BACKGROUND: The effect of antibiotics with potential antiviral and anti-inflammatory properties are being investigated in clinical trials as treatment for COVID-19. The use of antibiotics follows the intention-to-treat the viral disease and not primarily to treat bacterial co-infections of individuals with COVID-19. A thorough understanding of the current evidence regarding effectiveness and safety of antibiotics as anti-viral treatments for COVID-19 based on randomised controlled trials (RCTs) is required. OBJECTIVES: To assess the efficacy and safety of antibiotics compared to each other, no treatment, standard of care alone, placebo, or any other active intervention with proven efficacy for treatment of COVID-19 outpatients and inpatients.  SEARCH METHODS: We searched the Cochrane COVID-19 Study Register (including MEDLINE, Embase, ClinicalTrials.gov, WHO ICTRP, medRxiv, CENTRAL), Web of Science and WHO COVID-19 Global literature on coronavirus disease to identify completed and ongoing studies to 14 June 2021. SELECTION CRITERIA: RCTs were included that compared antibiotics with each other, no treatment, standard of care alone, placebo, or another proven intervention, for treatment of people with confirmed COVID-19, irrespective of disease severity, treated in the in- or outpatient settings. Co-interventions had to be the same in both study arms. We excluded studies comparing antibiotics to other pharmacological interventions with unproven efficacy. DATA COLLECTION AND ANALYSIS: We assessed risk of bias of primary outcomes using the Cochrane risk of bias tool (ROB 2) for RCTs. We used GRADE to rate the certainty of evidence for the following primary outcomes: 1. to treat inpatients with moderate to severe COVID-19: mortality, clinical worsening defined as new need for intubation or death, clinical improvement defined as being discharged alive, quality of life, adverse and serious adverse events, and cardiac arrhythmias; 2. to treat outpatients with asymptomatic or mild COVID-19: mortality, clinical worsening defined as hospital admission or death, clinical improvement defined as symptom resolution, quality of life, adverse and serious adverse events, and cardiac arrhythmias. MAIN RESULTS: We included 11 studies with 11,281 participants with an average age of 54 years investigating antibiotics compared to placebo, standard of care alone or another antibiotic. No study was found comparing antibiotics to an intervention with proven efficacy. All studies investigated azithromycin, two studies investigated other antibiotics compared to azithromycin. Seven studies investigated inpatients with moderate to severe COVID-19 and four investigated mild COVID-19 cases in outpatient settings. Eight studies had an open-label design, two were blinded with a placebo control, and one did not report on blinding. We identified 19 ongoing and 15 studies awaiting classification pending publication of results or clarification of inconsistencies. Of the 30 study results contributing to primary outcomes by included studies, 17 were assessed as overall low risk and 13 as some concerns of bias. Only studies investigating azithromycin reported data eligible for the prioritised primary outcomes. Azithromycin doses and treatment duration varied among included studies.  Azithromycin for the treatment of COVID-19 compared to placebo or standard of care alone in inpatients We are very certain that azithromycin has little or no effect on all-cause mortality at day 28 compared to standard of care alone (risk ratio (RR) 0.98; 95% confidence interval (CI) 0.90 to 1.06; 8600 participants; 4 studies; high-certainty evidence). Azithromycin probably has little or no effect on clinical worsening or death at day 28 (RR 0.95; 95% CI 0.87 to 1.03; 7311 participants; 1 study; moderate-certainty evidence), on clinical improvement at day 28 (RR 0.96; 95% CI 0.84 to 1.11; 8172 participants; 3 studies; moderate-certainty evidence), on serious adverse events during the study period (RR 1.11; 95% CI 0.89 to 1.40; 794 participants; 4 studies; moderate-certainty evidence), and cardiac arrhythmias during the study period (RR 0.92; 95% CI 0.73 to 1.15; 7865 participants; 4 studies; moderate-certainty evidence) compared to placebo or standard of care alone. Azithromycin may increase any adverse events slightly during the study period (RR 1.20; 95% CI 0.92 to 1.57; 355 participants; 3 studies; low-certainty evidence) compared to standard of care alone. No study reported quality of life up to 28 days. Azithromycin for the treatment of COVID-19 compared to placebo or standard of care alone in outpatients Azithromycin may have little or no effect compared to placebo or standard of care alone on all-cause mortality at day 28 (RR 1.00 ; 95% CI 0.06 to 15.69; 876 participants; 3 studies; low-certainty evidence), on admission to hospital or death within 28 days (RR 0.94 ; 95% CI 0.57 to 1.56; 876 participants; 3 studies; low-certainty evidence), and on symptom resolution at day 14 (RR 1.03; 95% CI 0.95 to 1.12; 138 participants; 1 study; low-certainty evidence). We are uncertain whether azithromycin increases or reduces serious adverse events compared to placebo or standard of care alone (0 participants experienced serious adverse events; 454 participants; 2 studies; very low-certainty evidence). No study reported on adverse events, cardiac arrhythmias during the study period or quality of life up to 28 days. Azithromycin for the treatment of COVID-19 compared to any other antibiotics in inpatients and outpatients One study compared azithromycin to lincomycin in inpatients, but did not report any primary outcome. Another study compared azithromycin to clarithromycin in outpatients, but did not report any relevant outcome for this review. AUTHORS' CONCLUSIONS: We are certain that risk of death in hospitalised COVID-19 patients is not reduced by treatment with azithromycin after 28 days. Further, based on moderate-certainty evidence, patients in the inpatient setting with moderate and severe disease probably do not benefit from azithromycin used as potential antiviral and anti-inflammatory treatment for COVID-19 regarding clinical worsening or improvement. For the outpatient setting, there is currently low-certainty evidence that azithromycin may have no beneficial effect for COVID-19 individuals. There is no evidence from RCTs available for other antibiotics as antiviral and anti-inflammatory treatment of COVID-19. With accordance to the living approach of this review, we will continually update our search and include eligible trials to fill this evidence gap. However, in relation to the evidence for azithromycin and in the context of antimicrobial resistance, antibiotics should not be used for treatment of COVID-19 outside well-designed RCTs.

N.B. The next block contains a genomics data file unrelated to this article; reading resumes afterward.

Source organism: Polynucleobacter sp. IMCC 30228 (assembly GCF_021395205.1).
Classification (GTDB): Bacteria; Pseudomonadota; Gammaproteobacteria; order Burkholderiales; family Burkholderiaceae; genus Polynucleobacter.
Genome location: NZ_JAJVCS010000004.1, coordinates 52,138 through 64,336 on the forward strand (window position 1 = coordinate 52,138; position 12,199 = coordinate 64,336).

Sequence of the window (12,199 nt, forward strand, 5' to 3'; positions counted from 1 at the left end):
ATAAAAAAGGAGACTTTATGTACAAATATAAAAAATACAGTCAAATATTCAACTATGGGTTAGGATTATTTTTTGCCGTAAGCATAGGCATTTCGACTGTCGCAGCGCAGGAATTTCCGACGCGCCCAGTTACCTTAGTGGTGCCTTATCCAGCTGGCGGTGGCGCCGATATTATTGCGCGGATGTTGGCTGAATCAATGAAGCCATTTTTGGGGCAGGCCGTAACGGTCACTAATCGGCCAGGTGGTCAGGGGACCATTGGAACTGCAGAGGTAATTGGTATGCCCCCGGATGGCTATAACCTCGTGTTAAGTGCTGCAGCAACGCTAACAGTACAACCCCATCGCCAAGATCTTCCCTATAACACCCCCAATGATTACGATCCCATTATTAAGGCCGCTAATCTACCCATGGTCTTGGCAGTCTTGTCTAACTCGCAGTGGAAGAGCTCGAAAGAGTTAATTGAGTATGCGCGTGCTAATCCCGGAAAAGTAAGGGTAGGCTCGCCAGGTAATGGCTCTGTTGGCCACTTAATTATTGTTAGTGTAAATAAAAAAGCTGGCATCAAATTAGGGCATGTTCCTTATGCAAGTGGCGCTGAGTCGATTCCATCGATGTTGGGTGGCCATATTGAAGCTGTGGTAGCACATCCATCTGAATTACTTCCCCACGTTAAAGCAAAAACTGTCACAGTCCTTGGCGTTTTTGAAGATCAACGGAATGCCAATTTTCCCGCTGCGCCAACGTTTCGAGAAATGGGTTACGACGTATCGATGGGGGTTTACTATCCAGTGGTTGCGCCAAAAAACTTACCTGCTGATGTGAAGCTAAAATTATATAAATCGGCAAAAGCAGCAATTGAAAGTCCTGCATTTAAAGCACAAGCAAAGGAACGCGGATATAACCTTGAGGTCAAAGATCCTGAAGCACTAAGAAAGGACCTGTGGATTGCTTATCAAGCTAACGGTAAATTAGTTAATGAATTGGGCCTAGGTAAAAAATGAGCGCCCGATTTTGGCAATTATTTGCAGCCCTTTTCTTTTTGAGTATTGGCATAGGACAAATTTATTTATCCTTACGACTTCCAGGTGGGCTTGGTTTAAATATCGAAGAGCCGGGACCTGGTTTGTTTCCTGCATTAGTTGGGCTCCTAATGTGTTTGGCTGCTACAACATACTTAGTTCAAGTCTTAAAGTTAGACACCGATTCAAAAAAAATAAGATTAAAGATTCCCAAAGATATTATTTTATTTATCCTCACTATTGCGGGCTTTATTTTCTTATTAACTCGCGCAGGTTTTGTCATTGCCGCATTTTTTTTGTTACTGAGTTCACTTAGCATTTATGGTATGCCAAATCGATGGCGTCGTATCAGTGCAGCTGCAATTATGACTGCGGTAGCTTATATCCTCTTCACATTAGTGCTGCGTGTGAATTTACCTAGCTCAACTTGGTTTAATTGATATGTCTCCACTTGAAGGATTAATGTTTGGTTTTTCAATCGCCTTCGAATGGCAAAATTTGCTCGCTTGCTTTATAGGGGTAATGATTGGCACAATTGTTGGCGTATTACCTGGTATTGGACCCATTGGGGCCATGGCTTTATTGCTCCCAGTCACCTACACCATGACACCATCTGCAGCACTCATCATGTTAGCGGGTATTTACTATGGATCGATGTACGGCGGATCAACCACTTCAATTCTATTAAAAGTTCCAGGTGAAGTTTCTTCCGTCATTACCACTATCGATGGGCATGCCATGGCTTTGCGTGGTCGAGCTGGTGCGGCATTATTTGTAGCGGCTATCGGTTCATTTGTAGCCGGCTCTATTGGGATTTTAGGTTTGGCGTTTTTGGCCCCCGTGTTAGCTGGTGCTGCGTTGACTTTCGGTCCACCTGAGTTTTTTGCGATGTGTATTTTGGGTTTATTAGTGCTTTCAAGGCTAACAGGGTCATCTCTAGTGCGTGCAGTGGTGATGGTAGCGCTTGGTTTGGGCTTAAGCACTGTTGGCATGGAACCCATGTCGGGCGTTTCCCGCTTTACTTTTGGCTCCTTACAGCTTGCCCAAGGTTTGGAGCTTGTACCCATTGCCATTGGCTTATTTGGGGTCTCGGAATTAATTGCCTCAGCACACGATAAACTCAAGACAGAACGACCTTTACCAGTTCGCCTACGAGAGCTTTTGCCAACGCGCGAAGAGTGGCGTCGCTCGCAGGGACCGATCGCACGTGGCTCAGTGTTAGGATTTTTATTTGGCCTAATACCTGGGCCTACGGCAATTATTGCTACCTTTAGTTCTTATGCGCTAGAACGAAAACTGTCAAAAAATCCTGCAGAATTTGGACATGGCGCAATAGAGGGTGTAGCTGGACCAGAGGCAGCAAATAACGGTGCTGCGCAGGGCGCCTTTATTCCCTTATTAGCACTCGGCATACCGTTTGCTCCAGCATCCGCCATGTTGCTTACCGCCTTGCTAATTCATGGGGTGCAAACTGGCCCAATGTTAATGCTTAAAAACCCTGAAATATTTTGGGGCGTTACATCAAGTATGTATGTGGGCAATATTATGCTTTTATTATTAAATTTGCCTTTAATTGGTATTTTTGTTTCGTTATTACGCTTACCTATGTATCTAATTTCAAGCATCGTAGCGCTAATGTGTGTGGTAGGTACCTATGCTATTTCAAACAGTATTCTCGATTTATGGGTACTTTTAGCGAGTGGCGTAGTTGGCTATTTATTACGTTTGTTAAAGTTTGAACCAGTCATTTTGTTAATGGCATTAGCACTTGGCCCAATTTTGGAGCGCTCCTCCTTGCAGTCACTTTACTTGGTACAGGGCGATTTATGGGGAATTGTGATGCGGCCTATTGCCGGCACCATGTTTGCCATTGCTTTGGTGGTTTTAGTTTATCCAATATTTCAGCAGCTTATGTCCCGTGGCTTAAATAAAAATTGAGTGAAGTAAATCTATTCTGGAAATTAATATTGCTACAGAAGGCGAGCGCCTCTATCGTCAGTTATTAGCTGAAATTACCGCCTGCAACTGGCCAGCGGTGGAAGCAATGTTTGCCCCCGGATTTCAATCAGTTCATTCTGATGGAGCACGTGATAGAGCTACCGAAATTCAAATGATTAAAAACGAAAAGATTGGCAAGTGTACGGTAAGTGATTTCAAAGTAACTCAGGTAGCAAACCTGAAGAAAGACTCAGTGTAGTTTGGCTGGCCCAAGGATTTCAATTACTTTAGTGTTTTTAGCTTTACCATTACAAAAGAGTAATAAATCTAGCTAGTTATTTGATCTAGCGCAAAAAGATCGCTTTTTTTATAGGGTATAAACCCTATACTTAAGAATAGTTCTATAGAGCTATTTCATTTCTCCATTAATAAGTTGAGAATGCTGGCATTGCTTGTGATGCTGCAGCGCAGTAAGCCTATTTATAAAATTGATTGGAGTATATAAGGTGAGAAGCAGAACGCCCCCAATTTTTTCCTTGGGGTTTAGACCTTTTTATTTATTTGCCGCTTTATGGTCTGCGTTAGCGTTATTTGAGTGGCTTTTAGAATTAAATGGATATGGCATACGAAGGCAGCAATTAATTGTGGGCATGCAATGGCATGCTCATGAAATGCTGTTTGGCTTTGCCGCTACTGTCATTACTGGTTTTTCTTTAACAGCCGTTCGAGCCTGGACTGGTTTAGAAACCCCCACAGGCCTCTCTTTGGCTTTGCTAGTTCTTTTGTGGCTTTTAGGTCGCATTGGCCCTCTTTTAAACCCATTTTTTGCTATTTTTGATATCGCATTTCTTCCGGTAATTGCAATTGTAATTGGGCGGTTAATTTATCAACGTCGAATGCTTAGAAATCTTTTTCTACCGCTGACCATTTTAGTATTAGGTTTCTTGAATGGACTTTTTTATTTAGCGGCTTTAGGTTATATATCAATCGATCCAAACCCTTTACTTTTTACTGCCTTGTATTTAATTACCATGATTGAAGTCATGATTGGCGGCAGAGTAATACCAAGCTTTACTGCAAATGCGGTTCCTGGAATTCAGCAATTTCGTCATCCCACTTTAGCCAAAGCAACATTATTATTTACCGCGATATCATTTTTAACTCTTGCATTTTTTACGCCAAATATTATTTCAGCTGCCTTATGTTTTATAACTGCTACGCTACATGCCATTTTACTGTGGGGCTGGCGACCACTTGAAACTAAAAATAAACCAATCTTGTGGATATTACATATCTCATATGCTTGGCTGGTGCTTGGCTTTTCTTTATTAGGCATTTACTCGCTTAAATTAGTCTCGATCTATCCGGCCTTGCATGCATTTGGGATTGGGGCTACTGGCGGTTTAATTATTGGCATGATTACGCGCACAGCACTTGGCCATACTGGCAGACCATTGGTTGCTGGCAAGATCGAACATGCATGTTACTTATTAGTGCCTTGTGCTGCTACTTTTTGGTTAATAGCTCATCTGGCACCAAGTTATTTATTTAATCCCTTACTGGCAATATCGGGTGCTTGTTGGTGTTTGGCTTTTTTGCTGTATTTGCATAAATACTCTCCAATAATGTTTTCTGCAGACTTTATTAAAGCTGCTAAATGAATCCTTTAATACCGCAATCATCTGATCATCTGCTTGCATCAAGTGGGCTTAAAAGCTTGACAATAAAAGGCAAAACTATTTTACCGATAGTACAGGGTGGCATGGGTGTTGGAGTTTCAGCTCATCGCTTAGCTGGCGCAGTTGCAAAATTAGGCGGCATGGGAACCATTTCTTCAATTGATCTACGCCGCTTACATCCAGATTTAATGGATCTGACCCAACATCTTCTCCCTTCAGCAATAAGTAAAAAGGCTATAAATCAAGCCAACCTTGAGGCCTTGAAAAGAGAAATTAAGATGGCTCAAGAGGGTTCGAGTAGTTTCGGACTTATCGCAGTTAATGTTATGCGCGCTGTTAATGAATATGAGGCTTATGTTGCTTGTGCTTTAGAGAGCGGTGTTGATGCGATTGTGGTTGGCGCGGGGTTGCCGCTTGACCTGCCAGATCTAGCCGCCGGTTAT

Subject(s)